Female 2020 candidates attacked online more than men: analysis

Female 2020 candidates attacked online more than men: analysis
© Getty Images

Women running for the Democratic Party's 2020 presidential nomination face a higher rate of attacks from online trolls and fake news accounts than their male counterparts, according to a study published Tuesday.

The analysis conducted by Lucina Di Meco, a fellow at The Wilson Center, and analytics firm Marvelous AI found that female presidential candidates were the focus of more tweets sharing links from fake news sites compared with male candidates in the week following their respective campaign announcements.

ADVERTISEMENT

The study, which tracked Twitter conversations for seven days following the campaign announcements of six candidates, concluded that conversations about female candidates tended to focus more on character and identity, while the conversations about men were more about policy and electability.

The analysis focused on Sens. Kamala HarrisKamala Devi HarrisWhy Gretchen Whitmer's stock is rising with Team Biden Enlisting tech to fight coronavirus sparks surveillance fears Biden says his administration could help grow 'bench' for Democrats MORE (D-Calif.), Elizabeth WarrenElizabeth WarrenMomentum grows to change medical supply chain from China Why Gretchen Whitmer's stock is rising with Team Biden Democrats seize on Trump's firing of intelligence community watchdog MORE (D-Mass.), Amy KlobucharAmy KlobucharWhy Gretchen Whitmer's stock is rising with Team Biden Biden says his administration could help grow 'bench' for Democrats Democrats fear coronavirus impact on November turnout MORE (D-Minn.) and Bernie SandersBernie SandersCampaigns face attack ad dilemma amid coronavirus crisis Cuomo's been good, but he's not going to be the Democratic nominee Does Joe Biden really want to be president? MORE (I-Vt.), along with South Bend, Ind., Mayor Pete ButtigiegPete ButtigiegButtigieg launches new PAC to aid down-ballot candidates HuffPost political reporter on why Bernie fell way behind Biden Economists fear slow pace of testing will prolong recession MORE and former Vice President Joe BidenJoe BidenCampaigns face attack ad dilemma amid coronavirus crisis Biden to host 'virtual fireside chat' with donors Esper faces tough questions on dismissal of aircraft carrier's commander MORE.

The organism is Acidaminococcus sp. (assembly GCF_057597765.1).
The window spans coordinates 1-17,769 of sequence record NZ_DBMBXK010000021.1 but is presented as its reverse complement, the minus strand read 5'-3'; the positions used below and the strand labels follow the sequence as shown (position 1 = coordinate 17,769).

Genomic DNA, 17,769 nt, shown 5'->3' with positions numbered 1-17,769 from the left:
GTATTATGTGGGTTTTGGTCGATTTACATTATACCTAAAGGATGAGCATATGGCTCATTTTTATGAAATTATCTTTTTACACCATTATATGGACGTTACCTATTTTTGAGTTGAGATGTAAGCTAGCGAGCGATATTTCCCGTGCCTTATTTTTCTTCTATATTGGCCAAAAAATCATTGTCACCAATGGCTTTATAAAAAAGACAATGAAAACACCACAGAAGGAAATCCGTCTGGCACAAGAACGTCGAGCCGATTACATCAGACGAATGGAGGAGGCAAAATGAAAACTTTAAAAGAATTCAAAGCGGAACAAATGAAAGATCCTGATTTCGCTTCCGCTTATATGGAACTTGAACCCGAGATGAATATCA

“The role that social media platforms’ click-optimization algorithms played in spreading the misogyny and other biases is by now well documented,” Marvelous AI co-founder Olya Gurevich wrote in the study. “I believe that technologists now have the moral responsibility, as well as the opportunity, to help ameliorate the unfairness in media, and this goes beyond just changing the click incentives.”

The study also found that female candidates faced a higher rate of Twitter accounts posting links to stories about them on right-wing and so-called fake news sites, as determined by The Media Bias Fact Check.

"The nature of the coverage, however, revealed significant differences and systematic patterns along gender lines, with female candidates receiving more attacks from right-wing and fake-news accounts than male politicians," Di Meco wrote in the report.

"Overall, it’s possible to notice that while the candidates that are considered more popular and likely to win the nomination get more right-wing/fake coverage, there is an added penalty for female candidates which seems to be much bigger than the penalty for popularity," she added.

The study said female candidates should be prepared to counter narratives pushed by trolls and fake accounts, and urged the candidates to "be prepared to push back against sexism, denounce online harassment and respond to negative ads."